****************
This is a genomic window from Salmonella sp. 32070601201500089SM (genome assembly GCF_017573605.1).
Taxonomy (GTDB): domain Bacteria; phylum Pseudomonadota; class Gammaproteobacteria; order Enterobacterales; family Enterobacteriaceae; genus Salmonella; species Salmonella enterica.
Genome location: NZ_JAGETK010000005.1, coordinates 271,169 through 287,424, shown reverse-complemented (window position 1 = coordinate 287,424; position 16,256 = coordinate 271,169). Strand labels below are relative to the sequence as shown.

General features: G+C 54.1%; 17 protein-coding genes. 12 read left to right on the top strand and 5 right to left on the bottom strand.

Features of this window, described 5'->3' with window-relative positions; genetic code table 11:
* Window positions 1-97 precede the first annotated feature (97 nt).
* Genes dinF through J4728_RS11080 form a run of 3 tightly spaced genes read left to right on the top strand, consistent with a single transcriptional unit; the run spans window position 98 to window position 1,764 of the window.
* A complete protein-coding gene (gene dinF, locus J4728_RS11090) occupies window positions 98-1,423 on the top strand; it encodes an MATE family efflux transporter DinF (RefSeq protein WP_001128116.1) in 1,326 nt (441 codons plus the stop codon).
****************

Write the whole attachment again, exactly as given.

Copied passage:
This is a genomic window from Salmonella sp. 32070601201500089SM (genome assembly GCF_017573605.1).
Taxonomy (GTDB): domain Bacteria; phylum Pseudomonadota; class Gammaproteobacteria; order Enterobacterales; family Enterobacteriaceae; genus Salmonella; species Salmonella enterica.
Genome location: NZ_JAGETK010000005.1, coordinates 271,169 through 287,424, shown reverse-complemented (window position 1 = coordinate 287,424; position 16,256 = coordinate 271,169). Strand labels below are relative to the sequence as shown.

General features: G+C 54.1%; 17 protein-coding genes. 12 read left to right on the top strand and 5 right to left on the bottom strand.

Features of this window, described 5'->3' with window-relative positions; genetic code table 11:
* Window positions 1-97 precede the first annotated feature (97 nt).
* Genes dinF through J4728_RS11080 form a run of 3 tightly spaced genes read left to right on the top strand, consistent with a single transcriptional unit; the run spans window position 98 to window position 1,764 of the window.
* A complete protein-coding gene (gene dinF, locus J4728_RS11090) occupies window positions 98-1,423 on the top strand; it encodes an MATE family efflux transporter DinF (RefSeq protein WP_001128116.1) in 1,326 nt (441 codons plus the stop codon).